A panoramic camera in an FPS is definitely strange. One of the comments we hear most frequently when people look at the game is that it will give people motion sickness. And looking at all the distortion in the game it seems like that would be true.
But playing it is different than watching it. Most playtesters say they pick it up in a few minutes and that while its different its doable. Now to be fair, I’ve played this game enough that I don’t even notice the camera any more.
Microsoft even suggests taking medication for motion sickness so you can play their games! There are other suggestions like take breaks, play with lights on, adjust your distance from screen, make sure your video card gets high fps, etc. But all of these solutions are on the players side of things. What could be adjusted in the game to help people who struggle with motion sickness?
Increase your FOV. This suggestion appears in the comments of every article I could find on motion sickness. But its not always included in the articles themselves. Why is this? Many console games don’t allow you to change their fovs even if they are really narrow.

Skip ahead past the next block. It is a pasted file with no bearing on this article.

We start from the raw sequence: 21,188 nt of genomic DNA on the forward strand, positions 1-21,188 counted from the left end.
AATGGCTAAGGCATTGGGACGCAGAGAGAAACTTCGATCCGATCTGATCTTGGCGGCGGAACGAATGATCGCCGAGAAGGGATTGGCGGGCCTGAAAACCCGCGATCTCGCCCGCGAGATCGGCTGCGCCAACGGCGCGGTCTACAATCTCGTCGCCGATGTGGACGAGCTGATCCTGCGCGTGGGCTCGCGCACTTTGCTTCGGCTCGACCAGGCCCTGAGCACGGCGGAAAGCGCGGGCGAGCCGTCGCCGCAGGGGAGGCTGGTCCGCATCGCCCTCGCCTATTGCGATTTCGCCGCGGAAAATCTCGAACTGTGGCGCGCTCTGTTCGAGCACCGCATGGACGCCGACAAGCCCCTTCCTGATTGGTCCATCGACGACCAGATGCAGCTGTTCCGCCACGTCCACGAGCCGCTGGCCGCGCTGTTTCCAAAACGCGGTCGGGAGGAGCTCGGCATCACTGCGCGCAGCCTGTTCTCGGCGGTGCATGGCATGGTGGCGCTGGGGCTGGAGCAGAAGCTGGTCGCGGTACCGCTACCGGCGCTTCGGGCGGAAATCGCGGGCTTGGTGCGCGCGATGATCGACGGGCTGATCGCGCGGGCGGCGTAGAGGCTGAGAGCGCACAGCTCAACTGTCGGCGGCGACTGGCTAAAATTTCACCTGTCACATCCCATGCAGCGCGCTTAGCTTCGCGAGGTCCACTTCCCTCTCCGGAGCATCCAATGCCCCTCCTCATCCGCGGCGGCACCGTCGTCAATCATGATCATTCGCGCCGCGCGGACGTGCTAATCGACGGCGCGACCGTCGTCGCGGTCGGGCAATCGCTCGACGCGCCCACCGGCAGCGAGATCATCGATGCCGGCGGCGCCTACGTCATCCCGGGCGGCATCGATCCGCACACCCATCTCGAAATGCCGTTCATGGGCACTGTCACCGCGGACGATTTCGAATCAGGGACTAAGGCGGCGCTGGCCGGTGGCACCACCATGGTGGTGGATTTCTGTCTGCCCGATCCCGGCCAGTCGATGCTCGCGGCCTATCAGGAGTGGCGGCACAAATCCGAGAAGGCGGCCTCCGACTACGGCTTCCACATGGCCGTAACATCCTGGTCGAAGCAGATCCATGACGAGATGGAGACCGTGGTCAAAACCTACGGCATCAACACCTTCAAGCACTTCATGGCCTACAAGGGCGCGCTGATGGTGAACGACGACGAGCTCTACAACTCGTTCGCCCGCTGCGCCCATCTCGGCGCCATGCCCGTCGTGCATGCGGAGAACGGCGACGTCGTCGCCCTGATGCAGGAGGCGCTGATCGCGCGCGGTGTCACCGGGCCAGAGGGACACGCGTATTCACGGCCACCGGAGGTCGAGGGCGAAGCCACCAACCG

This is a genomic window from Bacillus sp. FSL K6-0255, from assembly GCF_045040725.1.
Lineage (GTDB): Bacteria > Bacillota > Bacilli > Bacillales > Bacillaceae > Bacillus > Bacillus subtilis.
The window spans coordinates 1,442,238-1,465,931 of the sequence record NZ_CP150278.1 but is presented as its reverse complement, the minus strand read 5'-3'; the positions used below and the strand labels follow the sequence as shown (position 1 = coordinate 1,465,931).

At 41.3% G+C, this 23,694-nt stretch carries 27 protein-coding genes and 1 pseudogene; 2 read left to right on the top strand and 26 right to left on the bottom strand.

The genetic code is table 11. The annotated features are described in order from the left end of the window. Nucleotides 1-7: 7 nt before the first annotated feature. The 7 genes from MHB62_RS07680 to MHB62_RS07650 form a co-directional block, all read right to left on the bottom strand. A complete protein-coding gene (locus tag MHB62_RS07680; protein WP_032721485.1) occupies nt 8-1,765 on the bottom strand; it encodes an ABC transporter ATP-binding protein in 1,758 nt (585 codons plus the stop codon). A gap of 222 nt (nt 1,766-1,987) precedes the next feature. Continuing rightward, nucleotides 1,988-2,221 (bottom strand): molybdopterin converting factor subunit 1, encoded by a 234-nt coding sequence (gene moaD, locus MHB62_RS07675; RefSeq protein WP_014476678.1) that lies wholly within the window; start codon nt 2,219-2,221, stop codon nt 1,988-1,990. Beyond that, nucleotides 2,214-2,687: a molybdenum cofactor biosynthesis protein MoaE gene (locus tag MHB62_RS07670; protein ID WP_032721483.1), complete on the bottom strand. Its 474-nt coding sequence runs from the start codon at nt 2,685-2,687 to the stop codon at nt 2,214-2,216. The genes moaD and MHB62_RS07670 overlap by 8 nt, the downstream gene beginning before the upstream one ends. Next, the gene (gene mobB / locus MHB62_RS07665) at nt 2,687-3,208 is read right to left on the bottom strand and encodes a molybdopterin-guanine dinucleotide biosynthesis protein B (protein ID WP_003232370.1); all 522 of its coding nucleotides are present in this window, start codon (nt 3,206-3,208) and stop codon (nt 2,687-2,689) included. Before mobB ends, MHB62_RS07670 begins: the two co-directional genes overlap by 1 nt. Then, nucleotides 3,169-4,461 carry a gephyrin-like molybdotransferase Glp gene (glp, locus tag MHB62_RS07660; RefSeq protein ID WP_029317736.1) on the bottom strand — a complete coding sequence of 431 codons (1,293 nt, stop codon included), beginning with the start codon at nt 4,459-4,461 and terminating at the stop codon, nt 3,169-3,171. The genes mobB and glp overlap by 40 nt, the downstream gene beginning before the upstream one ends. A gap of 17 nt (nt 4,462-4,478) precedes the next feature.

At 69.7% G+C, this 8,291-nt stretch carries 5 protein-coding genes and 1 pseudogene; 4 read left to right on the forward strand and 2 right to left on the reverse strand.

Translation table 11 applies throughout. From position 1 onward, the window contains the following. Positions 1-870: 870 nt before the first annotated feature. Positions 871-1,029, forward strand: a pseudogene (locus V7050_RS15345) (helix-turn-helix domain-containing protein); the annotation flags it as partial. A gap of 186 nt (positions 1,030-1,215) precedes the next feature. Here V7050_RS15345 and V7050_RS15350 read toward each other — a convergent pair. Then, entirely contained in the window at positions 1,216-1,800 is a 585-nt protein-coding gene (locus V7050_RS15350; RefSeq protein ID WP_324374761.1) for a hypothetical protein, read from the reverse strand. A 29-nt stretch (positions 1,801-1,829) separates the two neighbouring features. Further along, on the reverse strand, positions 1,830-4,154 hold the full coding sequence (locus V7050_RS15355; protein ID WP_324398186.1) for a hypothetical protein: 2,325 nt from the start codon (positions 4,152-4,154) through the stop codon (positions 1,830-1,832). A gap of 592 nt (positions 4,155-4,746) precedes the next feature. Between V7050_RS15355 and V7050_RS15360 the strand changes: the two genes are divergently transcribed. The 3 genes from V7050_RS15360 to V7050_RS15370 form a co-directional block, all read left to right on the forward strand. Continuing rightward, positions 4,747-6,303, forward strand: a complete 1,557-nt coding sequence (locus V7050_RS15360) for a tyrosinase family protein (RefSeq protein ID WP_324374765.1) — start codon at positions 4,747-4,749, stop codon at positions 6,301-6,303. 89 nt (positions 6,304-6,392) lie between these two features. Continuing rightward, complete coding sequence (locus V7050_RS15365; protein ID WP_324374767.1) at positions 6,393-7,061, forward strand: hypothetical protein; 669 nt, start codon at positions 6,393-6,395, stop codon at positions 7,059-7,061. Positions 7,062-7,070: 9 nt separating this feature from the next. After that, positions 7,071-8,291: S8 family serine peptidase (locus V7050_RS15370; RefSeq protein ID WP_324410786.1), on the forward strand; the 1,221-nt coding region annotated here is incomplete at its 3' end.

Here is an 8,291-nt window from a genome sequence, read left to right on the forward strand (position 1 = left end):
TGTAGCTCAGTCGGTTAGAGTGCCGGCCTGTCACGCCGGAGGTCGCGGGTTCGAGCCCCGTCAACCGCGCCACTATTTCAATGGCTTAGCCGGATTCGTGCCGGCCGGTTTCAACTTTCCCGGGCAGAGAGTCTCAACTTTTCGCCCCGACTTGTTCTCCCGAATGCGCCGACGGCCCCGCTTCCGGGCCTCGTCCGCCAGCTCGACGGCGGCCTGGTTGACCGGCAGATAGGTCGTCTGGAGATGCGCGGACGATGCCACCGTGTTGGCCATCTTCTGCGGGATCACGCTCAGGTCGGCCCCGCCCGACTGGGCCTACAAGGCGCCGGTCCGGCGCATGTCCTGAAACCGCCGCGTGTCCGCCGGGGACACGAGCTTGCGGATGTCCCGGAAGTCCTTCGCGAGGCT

Why narrow FOVs? One of the major benefits of a narrow field of view is a performance increase. You are actually rendering much less of the scene every frame. This is especially important in console games where performance is capped. PC games are often patched to allow for wider FOVs but console games don’t always get that treatment.
FOVs for FPS default to range somewhere between 55 and 80. Half life 2 had a default FOV of 75. Destiny is at 72 degrees. Modern Warfare clocks in at 65. Crysis 2 had a default of 55.
But increasing FOV to 90 seems to help most cases of motion sickness. So why not go higher? If 90 is good wouldn’t 120 be better? This is where camera projection comes into play. Almost all games use a flat projection method which means at 180 degrees you have infinite stretching (seen in Shaun LeBron’s video below at 9:38)
So with a default video game camera you can’t go beyond 180 degrees. But is that a problem?
Wikipedia has this to say about FOV “Different animals have different visual fields, depending, among others, on the placement of the eyes.Humans have an almost 180-degree forward-facing horizontal diameter of their visual field, while some birds have a complete or nearly complete 360-degree visual field. The vertical range of the visual field in humans is typically around 135 degrees.”
So while the human eye has distortion similar to a 50mm camera (on a full frame 35 mm sensor) our field of view is actually closer to 180 on the horizontal and 135 on the vertical. Changing cameras though isn’t a problem for viewers in film. We have learned to accept rapid edits from a 18mm fishey to a 250mm closeup in film. But what is best for video games? I enjoy a wider fov in games because it feels more immersive but I also like zooming in to snipe in an FPS. I think like in film camera FOVs should be flexible to accommodate the need of the game. Wide FOVs are great for navigating but we have noticed aiming is more difficult. More things to think about.